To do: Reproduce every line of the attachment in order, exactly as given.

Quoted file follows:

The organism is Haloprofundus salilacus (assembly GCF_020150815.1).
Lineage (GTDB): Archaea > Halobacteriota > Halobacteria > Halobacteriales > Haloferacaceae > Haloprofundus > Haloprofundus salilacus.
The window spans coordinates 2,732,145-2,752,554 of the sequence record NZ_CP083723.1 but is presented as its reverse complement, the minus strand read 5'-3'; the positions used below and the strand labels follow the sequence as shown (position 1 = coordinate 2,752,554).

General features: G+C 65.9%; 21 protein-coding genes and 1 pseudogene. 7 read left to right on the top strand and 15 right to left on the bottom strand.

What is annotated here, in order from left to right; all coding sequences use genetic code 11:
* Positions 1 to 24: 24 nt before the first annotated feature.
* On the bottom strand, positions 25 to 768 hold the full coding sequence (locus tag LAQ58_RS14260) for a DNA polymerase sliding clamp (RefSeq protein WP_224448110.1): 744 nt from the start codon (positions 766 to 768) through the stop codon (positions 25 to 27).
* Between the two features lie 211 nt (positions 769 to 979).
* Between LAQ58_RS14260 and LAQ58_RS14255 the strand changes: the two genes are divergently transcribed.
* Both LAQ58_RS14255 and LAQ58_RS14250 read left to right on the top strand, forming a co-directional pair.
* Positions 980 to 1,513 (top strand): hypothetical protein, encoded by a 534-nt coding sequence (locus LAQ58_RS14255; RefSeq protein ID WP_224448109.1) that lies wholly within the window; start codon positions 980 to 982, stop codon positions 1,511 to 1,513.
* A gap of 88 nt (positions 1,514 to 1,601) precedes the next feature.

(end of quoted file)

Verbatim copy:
The organism is Haloprofundus salilacus (assembly GCF_020150815.1).
Lineage (GTDB): Archaea > Halobacteriota > Halobacteria > Halobacteriales > Haloferacaceae > Haloprofundus > Haloprofundus salilacus.
The window spans coordinates 2,732,145-2,752,554 of the sequence record NZ_CP083723.1 but is presented as its reverse complement, the minus strand read 5'-3'; the positions used below and the strand labels follow the sequence as shown (position 1 = coordinate 2,752,554).

General features: G+C 65.9%; 21 protein-coding genes and 1 pseudogene. 7 read left to right on the top strand and 15 right to left on the bottom strand.

What is annotated here, in order from left to right; all coding sequences use genetic code 11:
* Positions 1 to 24: 24 nt before the first annotated feature.
* On the bottom strand, positions 25 to 768 hold the full coding sequence (locus tag LAQ58_RS14260) for a DNA polymerase sliding clamp (RefSeq protein WP_224448110.1): 744 nt from the start codon (positions 766 to 768) through the stop codon (positions 25 to 27).
* Between the two features lie 211 nt (positions 769 to 979).
* Between LAQ58_RS14260 and LAQ58_RS14255 the strand changes: the two genes are divergently transcribed.
* Both LAQ58_RS14255 and LAQ58_RS14250 read left to right on the top strand, forming a co-directional pair.
* Positions 980 to 1,513 (top strand): hypothetical protein, encoded by a 534-nt coding sequence (locus LAQ58_RS14255; RefSeq protein ID WP_224448109.1) that lies wholly within the window; start codon positions 980 to 982, stop codon positions 1,511 to 1,513.
* A gap of 88 nt (positions 1,514 to 1,601) precedes the next feature.